[written by MIKHA CHAN]
In anticipation of English writer Terry Pratchett’s upcoming 40th book, Raising Steam, I thought it would be entirely appropriate to devote an article to the sharp, incisive mind of Sir Terry Pratchett.
Where can one begin when it comes to the long career of one of the wittiest writers in the fantasy genre? And I use the term ‘fantasy’ loosely; to simply label him as a fantasy writer would be to do him a disservice. His books are no simple sword-and-stone affairs. Terry Pratchett is probably the first writer to singlehandedly overturn the entire genre with his long-spanning Discworld series of books, liberally mixing in his unique brand of humour and sharp insights of humanity’s idiosyncrasies. His stories are peppered with endless clichés and parodies of pop culture. I know this will sound ageist, but for a 65-year-old man, the man is amazingly, er, hip. Hell, he’s been fiddling around with computers ever since they came out, doing all his writing by computer the first chance he got.
A master storyteller, Pratchett’s works are, very simply, damn funny (just in case I haven’t already mentioned). Set on a world where the earth is flat and rests on the back of four elephants on a turtle flying through space (this is the part where you say wtf), they are fables on a large scale, with characters both laughably outrageous and disturbingly, sometimes terrifyingly true-to-life. His first book, The Colour of Magic, details the story of the inept “wizzard” Rincewind and the trusting, painfully trusting Agatean tourist Twoflower as the former accompanies the latter (unwillingly) on a grand tour of the Discworld a la Monty Python. Pratchett has said before that the genre is more of a vehicle for his stories, but that doesn’t mean he doesn’t have fun with it – he just found fantasy the easiest and most accessible for his brand of storytelling.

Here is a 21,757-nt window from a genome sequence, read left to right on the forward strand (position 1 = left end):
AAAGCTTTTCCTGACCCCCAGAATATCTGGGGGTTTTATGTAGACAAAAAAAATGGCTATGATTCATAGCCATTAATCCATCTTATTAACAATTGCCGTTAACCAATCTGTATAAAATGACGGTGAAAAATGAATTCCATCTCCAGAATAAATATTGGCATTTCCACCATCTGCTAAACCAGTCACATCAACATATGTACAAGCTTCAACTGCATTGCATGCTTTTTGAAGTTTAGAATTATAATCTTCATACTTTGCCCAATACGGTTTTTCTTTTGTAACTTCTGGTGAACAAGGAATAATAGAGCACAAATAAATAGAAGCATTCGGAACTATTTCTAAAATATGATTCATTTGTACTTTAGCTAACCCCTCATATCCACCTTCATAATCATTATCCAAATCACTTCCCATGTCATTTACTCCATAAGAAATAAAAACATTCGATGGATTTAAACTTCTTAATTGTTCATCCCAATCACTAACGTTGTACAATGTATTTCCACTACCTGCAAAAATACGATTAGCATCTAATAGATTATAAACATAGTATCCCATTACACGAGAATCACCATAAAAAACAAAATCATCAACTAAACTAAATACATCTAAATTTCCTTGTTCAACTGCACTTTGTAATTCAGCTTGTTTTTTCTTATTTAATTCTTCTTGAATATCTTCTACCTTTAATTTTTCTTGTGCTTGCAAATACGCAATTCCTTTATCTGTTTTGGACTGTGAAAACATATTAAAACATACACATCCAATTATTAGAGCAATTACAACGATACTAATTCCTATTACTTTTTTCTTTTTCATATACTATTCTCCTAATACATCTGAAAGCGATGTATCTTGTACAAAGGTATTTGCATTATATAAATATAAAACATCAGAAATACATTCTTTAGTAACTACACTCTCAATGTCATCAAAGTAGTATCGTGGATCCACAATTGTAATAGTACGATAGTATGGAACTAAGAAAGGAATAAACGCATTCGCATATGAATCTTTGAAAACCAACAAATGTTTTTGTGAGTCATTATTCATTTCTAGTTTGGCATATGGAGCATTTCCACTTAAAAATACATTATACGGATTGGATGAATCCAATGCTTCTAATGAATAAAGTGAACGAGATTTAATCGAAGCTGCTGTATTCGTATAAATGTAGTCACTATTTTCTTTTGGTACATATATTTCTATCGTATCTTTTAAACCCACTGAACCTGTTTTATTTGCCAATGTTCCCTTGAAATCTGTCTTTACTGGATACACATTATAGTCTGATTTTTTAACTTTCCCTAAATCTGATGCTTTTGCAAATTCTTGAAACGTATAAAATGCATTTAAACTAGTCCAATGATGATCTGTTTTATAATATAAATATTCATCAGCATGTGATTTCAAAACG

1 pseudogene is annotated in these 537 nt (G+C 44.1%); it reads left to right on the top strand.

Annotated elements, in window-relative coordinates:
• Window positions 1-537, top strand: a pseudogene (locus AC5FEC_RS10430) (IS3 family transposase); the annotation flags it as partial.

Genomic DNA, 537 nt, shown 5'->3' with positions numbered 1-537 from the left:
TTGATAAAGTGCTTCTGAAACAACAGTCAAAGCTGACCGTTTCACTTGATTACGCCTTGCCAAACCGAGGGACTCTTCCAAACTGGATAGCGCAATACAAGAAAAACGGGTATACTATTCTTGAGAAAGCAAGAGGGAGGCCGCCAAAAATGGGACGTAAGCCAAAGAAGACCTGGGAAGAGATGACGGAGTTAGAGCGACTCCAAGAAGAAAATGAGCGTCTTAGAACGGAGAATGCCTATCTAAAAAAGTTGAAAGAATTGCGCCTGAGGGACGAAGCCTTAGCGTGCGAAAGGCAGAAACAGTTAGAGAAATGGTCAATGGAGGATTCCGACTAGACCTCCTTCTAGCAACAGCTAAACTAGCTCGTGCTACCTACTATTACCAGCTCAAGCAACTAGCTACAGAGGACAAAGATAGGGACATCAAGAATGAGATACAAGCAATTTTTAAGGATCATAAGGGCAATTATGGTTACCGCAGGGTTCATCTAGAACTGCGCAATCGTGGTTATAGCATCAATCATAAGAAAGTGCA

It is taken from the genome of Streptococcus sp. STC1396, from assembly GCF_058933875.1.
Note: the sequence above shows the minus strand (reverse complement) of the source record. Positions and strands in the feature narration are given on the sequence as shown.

Through the years and books, Pratchett proceeded to establish the Discworld as an institution of sorts, albeit the type where some of its residents rant at walls. Characters and places were established and his writing grew all the sharper, with his books tackling difficult issues such as real-world politics and prejudice and with his typical light-hearted aplomb. Everything is parodied. Jingo is all about the war between the city of Ankh-Morpork and the kingdom of Klatch over a floating island (which, as the description in the American Harper published edition stresses, is “not like anything that happens on Earth at all”). The Truth is about the first printing press and newspaper in Ankh-Morpork. Thief of Time (one of the more beautifully poetic ones, in my opinion) is about a group of monks in the mountains, and how they spin wooden rollers to manipulate time.
His constant sense of humour makes the darkness seem all the darker, and brings it into sharp contrast for scrutiny, such as the various evils and threats one has to deal with not just on a personal scale, but on an overall, more depressing scale: humankind. The nature of evil is a frequent theme within his books; one thing one of his characters Granny Weatherwax said has always stuck with me for its sheer profundity: “Evil begins when you treat people like things.” In another book (Guards! Guards!), the Patrician of Ankh-Morpork talks about how evil exists when people do nothing, a sort of evil that isn’t the “really high, creative loathsomeness of the great sinners, but a sort of mass-produced darkness of the soul…they accept evil not because they say yes, but because they don’t say no.”
And it is this sort of deep thought that gives weight and heft to the blade of his wit. Especially when put side by side with a university librarian who is an obsessive-compulsive orangutan (I am being extremely literal here) that will slap your silly head right off your shoulders if you call him an ape. Ohshit.
Raising Steam comes out on 24 October. Photo credits to SciFiNow.